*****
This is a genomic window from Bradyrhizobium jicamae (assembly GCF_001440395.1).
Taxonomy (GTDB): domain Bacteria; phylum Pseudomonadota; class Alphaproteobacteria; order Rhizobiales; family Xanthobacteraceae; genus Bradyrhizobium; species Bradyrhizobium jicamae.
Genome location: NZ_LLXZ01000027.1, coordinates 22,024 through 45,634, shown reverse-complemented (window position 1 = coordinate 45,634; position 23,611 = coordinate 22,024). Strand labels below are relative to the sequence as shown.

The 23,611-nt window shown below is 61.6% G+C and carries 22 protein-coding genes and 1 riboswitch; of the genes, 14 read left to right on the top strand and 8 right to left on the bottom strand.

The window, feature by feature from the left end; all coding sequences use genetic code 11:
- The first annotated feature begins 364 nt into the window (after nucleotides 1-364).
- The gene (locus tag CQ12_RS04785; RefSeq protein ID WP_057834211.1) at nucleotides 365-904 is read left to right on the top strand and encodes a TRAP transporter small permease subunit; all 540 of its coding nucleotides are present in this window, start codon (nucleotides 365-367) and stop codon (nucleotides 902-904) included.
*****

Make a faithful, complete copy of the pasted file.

This is a genomic window from Bradyrhizobium jicamae (assembly GCF_001440395.1).
Taxonomy (GTDB): domain Bacteria; phylum Pseudomonadota; class Alphaproteobacteria; order Rhizobiales; family Xanthobacteraceae; genus Bradyrhizobium; species Bradyrhizobium jicamae.
Genome location: NZ_LLXZ01000027.1, coordinates 22,024 through 45,634, shown reverse-complemented (window position 1 = coordinate 45,634; position 23,611 = coordinate 22,024). Strand labels below are relative to the sequence as shown.

The 23,611-nt window shown below is 61.6% G+C and carries 22 protein-coding genes and 1 riboswitch; of the genes, 14 read left to right on the top strand and 8 right to left on the bottom strand.

The window, feature by feature from the left end; all coding sequences use genetic code 11:
- The first annotated feature begins 364 nt into the window (after nucleotides 1-364).
- The gene (locus tag CQ12_RS04785; RefSeq protein ID WP_057834211.1) at nucleotides 365-904 is read left to right on the top strand and encodes a TRAP transporter small permease subunit; all 540 of its coding nucleotides are present in this window, start codon (nucleotides 365-367) and stop codon (nucleotides 902-904) included.